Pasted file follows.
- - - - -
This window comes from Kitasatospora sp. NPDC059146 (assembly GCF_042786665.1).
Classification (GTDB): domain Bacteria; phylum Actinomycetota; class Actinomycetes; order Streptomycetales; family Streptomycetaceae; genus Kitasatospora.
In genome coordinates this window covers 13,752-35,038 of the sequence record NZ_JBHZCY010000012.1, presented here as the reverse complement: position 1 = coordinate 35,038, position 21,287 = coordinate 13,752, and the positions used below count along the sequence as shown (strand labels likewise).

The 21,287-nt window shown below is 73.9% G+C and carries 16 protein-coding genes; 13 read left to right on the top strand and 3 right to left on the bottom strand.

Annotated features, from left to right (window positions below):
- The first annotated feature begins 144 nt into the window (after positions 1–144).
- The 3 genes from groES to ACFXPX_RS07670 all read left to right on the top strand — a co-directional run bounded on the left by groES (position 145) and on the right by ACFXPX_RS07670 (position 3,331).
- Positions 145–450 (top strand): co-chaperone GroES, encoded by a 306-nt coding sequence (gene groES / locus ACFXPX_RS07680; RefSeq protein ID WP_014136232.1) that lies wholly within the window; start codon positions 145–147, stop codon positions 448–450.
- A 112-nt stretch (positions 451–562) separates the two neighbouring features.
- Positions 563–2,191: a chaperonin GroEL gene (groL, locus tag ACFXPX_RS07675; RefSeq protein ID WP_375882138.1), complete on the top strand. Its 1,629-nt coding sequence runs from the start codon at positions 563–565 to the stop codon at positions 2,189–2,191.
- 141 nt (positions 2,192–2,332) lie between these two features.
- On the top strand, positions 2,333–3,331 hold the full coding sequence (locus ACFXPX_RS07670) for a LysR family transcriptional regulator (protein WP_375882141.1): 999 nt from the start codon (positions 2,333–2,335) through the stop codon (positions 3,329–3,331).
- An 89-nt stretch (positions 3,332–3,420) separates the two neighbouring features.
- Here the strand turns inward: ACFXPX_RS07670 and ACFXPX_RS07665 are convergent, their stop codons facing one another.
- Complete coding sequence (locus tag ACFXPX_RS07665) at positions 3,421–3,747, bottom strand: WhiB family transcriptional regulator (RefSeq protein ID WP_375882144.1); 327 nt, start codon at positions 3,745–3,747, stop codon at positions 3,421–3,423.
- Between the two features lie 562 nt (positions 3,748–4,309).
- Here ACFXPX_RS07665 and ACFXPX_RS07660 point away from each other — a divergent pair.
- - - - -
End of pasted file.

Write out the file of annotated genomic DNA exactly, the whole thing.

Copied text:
This window comes from Kitasatospora sp. NPDC059146 (assembly GCF_042786665.1).
Classification (GTDB): domain Bacteria; phylum Actinomycetota; class Actinomycetes; order Streptomycetales; family Streptomycetaceae; genus Kitasatospora.
In genome coordinates this window covers 13,752-35,038 of the sequence record NZ_JBHZCY010000012.1, presented here as the reverse complement: position 1 = coordinate 35,038, position 21,287 = coordinate 13,752, and the positions used below count along the sequence as shown (strand labels likewise).

The 21,287-nt window shown below is 73.9% G+C and carries 16 protein-coding genes; 13 read left to right on the top strand and 3 right to left on the bottom strand.

Annotated features, from left to right (window positions below):
- The first annotated feature begins 144 nt into the window (after positions 1–144).
- The 3 genes from groES to ACFXPX_RS07670 all read left to right on the top strand — a co-directional run bounded on the left by groES (position 145) and on the right by ACFXPX_RS07670 (position 3,331).
- Positions 145–450 (top strand): co-chaperone GroES, encoded by a 306-nt coding sequence (gene groES / locus ACFXPX_RS07680; RefSeq protein ID WP_014136232.1) that lies wholly within the window; start codon positions 145–147, stop codon positions 448–450.
- A 112-nt stretch (positions 451–562) separates the two neighbouring features.
- Positions 563–2,191: a chaperonin GroEL gene (groL, locus tag ACFXPX_RS07675; RefSeq protein ID WP_375882138.1), complete on the top strand. Its 1,629-nt coding sequence runs from the start codon at positions 563–565 to the stop codon at positions 2,189–2,191.
- 141 nt (positions 2,192–2,332) lie between these two features.
- On the top strand, positions 2,333–3,331 hold the full coding sequence (locus ACFXPX_RS07670) for a LysR family transcriptional regulator (protein WP_375882141.1): 999 nt from the start codon (positions 2,333–2,335) through the stop codon (positions 3,329–3,331).
- An 89-nt stretch (positions 3,332–3,420) separates the two neighbouring features.
- Here the strand turns inward: ACFXPX_RS07670 and ACFXPX_RS07665 are convergent, their stop codons facing one another.
- Complete coding sequence (locus tag ACFXPX_RS07665) at positions 3,421–3,747, bottom strand: WhiB family transcriptional regulator (RefSeq protein ID WP_375882144.1); 327 nt, start codon at positions 3,745–3,747, stop codon at positions 3,421–3,423.
- Between the two features lie 562 nt (positions 3,748–4,309).
- Here ACFXPX_RS07665 and ACFXPX_RS07660 point away from each other — a divergent pair.